The Federal Court of Appeal has affirmed one of the last judgments granting a prohibition order under subsection 6(1) of the pre-September 2017 Patented Medicines (Notice of Compliance) Regulations (the PM(NOC) Regulations). The Court of Appeal upheld the prohibition order despite a decision in a subsequent action under the amended PM(NOC) Regulations finding that the same patent was invalid.
ZYTIGA® (abiraterone acetate or AA) is a drug marketed in Canada by Janssen Inc., Janssen Oncology, Inc., and BTG International Ltd. (collectively, Janssen) for the treatment of prostate cancer. Canadian Patent No. 2,662,422 (the 422 Patent) was listed on the Patent Register in respect of ZYTIGA®.
As we previously reported, the Federal Court held that the 422 Patent was valid, infringed by Apotex Inc. (Apotex), and eligible to be listed on the Patent Register (2019 FC 1355, the First Proceeding).
Following the September 2017 amendments to the PM(NOC) Regulations, a second Federal Court proceeding was commenced by way of action against Apotex and other defendants (2021 FC 7, the Second Proceeding). The Federal Court in the Second Proceeding found the 422 Patent invalid for obviousness (contrary to the First Proceeding).
Following that declaration of invalidity, the Minister issued a Notice of Compliance for Apotex’s generic AA product, rendering the appeal of the First Proceeding moot. Despite the mootness and the findings in the Second Proceeding, the Court of Appeal exercised its discretion to decide the appeal of the First Proceeding, in part because of potential implications for liability under section 8 of the PM(NOC) Regulations. However, the Court of Appeal emphasized that the appeal of the First Proceeding must be decided on the evidentiary record of the First Proceeding.
The Court of Appeal dismissed Apotex’s appeal of the First Proceeding. The Court’s findings included the following:
- Patentable subject matter: Apotex argued that the combination of components covered by the 422 Patent was not patentable subject matter because it did not produce a greater benefit than the sum of each individual component (i.e., produce a synergistic effect). The Court of Appeal found that, in the context of cancer treatment, there was no way to properly assess synergy and in any event, the key consideration is whether the patented combination offers something that was not previously available to the public. A combination cannot be excluded from patentability simply because its benefit cannot be compared to the benefit produced by the sum of its component parts. The 422 Patent’s combination provided improved results over what was previously known and was patentable subject matter.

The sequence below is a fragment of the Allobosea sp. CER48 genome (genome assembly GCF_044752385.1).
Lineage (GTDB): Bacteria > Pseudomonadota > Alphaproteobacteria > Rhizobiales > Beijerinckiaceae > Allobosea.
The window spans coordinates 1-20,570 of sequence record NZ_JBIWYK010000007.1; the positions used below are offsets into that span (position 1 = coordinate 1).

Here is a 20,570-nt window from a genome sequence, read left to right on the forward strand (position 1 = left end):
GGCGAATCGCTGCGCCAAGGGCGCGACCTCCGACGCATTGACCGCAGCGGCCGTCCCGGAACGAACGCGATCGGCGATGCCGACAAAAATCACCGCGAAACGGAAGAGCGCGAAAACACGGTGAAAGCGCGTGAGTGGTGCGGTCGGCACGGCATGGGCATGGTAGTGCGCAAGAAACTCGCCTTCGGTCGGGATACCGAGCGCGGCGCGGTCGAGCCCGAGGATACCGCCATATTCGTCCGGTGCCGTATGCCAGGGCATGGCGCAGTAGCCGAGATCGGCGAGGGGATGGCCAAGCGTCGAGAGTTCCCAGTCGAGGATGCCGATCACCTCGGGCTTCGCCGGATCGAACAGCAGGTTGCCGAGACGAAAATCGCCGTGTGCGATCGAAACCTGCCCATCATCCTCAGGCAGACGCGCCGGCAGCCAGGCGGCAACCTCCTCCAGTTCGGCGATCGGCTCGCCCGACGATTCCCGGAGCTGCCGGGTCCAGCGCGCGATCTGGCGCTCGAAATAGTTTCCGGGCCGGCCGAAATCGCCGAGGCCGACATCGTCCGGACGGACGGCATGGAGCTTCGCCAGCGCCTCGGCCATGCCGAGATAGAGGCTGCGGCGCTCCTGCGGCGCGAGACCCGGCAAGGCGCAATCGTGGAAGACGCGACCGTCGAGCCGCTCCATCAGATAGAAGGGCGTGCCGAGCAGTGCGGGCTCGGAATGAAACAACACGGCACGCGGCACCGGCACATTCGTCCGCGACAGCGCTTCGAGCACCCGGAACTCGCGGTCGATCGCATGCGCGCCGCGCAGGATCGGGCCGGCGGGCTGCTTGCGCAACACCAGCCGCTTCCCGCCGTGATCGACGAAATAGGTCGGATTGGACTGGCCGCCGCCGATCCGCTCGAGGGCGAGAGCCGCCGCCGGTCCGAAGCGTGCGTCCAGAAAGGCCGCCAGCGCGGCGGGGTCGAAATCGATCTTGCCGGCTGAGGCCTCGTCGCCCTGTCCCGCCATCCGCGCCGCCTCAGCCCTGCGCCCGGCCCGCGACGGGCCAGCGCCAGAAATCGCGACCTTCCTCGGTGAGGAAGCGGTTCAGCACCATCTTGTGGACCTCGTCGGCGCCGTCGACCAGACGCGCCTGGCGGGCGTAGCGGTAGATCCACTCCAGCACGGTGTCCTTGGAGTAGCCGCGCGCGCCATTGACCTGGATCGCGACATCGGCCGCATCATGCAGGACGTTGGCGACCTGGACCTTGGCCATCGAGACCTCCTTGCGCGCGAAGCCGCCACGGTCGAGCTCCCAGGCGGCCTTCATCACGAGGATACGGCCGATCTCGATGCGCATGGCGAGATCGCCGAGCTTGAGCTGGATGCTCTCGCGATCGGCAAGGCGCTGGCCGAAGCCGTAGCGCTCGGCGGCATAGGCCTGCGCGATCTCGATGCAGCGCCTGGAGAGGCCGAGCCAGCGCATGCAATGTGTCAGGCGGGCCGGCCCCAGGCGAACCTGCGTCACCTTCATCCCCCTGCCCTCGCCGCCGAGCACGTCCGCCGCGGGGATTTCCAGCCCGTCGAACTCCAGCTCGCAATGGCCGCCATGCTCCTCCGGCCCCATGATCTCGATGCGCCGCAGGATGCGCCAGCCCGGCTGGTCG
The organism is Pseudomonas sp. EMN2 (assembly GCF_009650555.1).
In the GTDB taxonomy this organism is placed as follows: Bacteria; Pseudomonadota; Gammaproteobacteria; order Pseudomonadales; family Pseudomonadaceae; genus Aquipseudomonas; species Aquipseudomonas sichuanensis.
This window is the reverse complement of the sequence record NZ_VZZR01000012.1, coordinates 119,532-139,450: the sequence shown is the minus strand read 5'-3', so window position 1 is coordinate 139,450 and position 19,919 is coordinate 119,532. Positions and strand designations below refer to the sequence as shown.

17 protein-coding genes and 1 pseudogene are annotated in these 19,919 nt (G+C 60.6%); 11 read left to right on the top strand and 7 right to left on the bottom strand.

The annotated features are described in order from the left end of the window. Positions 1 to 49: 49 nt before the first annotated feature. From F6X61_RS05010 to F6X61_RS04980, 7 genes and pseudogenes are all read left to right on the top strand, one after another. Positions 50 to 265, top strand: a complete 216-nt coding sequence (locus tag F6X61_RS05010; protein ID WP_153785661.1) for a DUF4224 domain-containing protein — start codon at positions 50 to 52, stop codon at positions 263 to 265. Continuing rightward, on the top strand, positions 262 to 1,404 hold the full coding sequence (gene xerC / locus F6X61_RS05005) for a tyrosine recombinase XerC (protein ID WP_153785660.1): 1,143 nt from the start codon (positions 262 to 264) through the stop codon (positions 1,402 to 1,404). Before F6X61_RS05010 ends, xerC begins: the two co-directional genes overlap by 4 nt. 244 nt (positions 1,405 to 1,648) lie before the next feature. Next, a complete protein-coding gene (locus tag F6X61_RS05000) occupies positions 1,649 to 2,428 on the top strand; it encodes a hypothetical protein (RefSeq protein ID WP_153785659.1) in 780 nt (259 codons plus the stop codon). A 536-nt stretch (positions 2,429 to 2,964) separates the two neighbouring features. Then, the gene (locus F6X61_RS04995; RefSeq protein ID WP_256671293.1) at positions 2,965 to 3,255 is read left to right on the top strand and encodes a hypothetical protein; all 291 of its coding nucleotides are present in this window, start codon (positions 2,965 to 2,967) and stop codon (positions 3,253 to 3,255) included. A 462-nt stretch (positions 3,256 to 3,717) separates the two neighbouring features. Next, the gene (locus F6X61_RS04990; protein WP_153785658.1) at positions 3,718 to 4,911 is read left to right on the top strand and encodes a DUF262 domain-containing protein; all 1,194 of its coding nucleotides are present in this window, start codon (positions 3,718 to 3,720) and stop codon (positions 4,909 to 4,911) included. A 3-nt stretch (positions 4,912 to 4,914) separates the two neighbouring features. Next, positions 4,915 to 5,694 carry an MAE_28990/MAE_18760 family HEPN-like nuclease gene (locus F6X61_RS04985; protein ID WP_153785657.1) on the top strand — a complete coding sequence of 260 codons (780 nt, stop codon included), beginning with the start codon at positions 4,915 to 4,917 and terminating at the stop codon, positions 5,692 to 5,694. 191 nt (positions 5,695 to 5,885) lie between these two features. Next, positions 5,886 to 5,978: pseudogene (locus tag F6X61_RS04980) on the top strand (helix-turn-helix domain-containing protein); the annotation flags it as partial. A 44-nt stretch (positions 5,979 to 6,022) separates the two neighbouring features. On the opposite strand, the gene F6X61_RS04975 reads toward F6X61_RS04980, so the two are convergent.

- Obviousness: Apotex’s main allegation was that the Federal Court treated the “more or less self-evident that it ought to work” aspect of the obvious to try test as the ultimate question rather than a factor to be considered. The Court of Appeal reiterated that, in conducting an obvious to try analysis, “more or less self-evident that it ought to work” should be treated as a factor and not as a requirement. The Court found no error in the Federal Court’s obviousness analysis.
- Inutility: Apotex argued that utility had not been demonstrated because: 1) none of the studies relied on by Janssen showed that the specific combination described in the claims of the 422 Patent was better than either drug alone; and 2) effectiveness was gauged using a surrogate measurement rather than a direct measurement. The Court of Appeal found no error in the Federal Court’s decision. It was not an error to consider the totality of test results, nor was it necessary that the tests conclusively proved the requisite utility. It was sufficient that the test results were strongly suggestive of utility, and that no other logical explanation for the test results was likely.
- Infringement: Apotex argued that its Product Monograph did not induce infringement because the second component of the combination was being used for a different purpose than the 422 Patent contemplated (i.e., a palliative effect rather than a treatment effect). The Court of Appeal rejected the distinction drawn by Apotex and found that following the Product Monograph will inevitably result in an act of infringement, and this inducement of infringement would clearly be within Apotex’s knowledge.